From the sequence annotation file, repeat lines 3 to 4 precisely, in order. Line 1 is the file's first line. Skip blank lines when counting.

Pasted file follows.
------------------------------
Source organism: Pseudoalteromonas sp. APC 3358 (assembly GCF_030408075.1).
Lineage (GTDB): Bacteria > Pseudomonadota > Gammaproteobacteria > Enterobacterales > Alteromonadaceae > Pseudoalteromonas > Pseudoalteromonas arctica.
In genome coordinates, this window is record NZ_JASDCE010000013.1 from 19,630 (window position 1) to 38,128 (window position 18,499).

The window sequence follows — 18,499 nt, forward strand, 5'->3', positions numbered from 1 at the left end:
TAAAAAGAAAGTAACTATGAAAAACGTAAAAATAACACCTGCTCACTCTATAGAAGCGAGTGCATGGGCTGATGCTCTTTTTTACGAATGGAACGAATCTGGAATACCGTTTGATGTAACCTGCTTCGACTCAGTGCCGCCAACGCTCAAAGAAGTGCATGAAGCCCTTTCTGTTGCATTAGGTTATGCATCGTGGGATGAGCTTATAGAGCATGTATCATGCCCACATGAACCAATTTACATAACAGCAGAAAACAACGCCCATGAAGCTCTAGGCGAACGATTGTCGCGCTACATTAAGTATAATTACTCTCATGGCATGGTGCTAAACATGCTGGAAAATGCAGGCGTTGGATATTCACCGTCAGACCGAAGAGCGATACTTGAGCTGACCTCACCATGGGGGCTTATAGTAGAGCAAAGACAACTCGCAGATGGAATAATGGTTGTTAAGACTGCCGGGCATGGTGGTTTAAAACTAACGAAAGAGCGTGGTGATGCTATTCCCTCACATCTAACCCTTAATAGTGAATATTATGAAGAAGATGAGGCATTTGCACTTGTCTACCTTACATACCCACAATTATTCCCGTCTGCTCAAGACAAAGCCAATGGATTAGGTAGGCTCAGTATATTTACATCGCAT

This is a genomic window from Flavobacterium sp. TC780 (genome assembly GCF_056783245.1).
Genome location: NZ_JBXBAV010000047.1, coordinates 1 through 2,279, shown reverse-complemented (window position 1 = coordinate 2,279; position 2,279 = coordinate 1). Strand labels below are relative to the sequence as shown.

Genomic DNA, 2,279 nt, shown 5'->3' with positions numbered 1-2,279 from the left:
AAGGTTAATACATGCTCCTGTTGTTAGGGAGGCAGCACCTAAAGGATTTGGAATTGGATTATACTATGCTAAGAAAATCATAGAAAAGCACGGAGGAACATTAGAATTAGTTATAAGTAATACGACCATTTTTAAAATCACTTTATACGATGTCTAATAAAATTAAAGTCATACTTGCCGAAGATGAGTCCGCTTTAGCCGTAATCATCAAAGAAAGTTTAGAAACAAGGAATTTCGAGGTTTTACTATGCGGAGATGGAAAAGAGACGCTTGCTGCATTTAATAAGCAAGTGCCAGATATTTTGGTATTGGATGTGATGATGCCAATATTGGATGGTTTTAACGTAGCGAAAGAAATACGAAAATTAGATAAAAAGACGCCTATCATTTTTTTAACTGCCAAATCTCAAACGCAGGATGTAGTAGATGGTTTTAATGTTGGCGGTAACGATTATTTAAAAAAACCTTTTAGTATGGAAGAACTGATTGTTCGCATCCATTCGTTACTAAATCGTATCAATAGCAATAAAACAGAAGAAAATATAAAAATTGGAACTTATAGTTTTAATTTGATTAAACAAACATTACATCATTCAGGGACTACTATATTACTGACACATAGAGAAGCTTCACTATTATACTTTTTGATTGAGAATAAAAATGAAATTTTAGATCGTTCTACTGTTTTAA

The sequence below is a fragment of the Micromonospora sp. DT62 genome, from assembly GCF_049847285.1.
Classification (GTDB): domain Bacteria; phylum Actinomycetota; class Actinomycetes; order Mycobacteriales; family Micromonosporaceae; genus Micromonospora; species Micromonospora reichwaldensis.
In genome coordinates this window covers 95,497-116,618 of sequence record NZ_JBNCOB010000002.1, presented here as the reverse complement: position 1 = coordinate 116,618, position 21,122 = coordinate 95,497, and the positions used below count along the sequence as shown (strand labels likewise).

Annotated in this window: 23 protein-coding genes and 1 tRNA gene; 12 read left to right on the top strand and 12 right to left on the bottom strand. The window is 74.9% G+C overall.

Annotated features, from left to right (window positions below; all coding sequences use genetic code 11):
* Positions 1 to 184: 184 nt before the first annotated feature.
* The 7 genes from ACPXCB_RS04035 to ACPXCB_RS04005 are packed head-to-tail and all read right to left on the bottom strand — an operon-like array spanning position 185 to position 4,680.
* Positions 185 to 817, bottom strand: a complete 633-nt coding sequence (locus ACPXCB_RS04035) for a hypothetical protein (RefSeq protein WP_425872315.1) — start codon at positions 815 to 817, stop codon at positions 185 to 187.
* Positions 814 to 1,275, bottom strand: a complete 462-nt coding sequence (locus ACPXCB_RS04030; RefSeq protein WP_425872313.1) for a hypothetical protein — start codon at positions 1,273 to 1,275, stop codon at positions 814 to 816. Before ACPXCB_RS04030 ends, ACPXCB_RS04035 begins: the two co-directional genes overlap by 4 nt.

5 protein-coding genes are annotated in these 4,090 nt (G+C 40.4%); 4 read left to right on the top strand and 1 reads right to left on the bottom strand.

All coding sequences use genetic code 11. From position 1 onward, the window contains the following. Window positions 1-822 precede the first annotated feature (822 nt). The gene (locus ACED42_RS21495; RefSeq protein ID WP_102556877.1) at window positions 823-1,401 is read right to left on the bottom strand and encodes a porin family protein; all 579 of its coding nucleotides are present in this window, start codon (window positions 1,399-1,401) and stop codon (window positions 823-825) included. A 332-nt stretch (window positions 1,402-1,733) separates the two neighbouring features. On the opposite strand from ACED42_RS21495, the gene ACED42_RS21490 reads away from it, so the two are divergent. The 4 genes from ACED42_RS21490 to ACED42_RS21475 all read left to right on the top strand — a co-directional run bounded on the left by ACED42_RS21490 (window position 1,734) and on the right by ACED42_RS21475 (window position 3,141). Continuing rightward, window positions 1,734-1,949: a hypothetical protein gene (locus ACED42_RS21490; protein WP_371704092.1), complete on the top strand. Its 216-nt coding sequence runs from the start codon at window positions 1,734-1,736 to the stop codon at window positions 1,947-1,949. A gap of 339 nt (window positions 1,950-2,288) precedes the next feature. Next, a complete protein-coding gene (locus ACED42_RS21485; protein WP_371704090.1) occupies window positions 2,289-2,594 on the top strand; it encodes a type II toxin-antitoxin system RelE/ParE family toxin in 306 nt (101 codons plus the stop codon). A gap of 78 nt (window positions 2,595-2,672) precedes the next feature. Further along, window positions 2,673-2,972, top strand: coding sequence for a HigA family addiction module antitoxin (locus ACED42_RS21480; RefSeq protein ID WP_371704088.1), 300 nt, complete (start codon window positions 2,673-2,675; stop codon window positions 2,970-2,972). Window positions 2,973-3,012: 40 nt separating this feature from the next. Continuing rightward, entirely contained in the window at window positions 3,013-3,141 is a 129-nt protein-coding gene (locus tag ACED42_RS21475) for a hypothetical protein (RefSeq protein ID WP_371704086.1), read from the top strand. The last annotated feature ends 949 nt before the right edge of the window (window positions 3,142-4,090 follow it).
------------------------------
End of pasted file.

In genome coordinates, this window is record NZ_JASDCE010000013.1 from 19,630 (window position 1) to 38,128 (window position 18,499).

The window sequence follows — 18,499 nt, forward strand, 5'->3', positions numbered from 1 at the left end: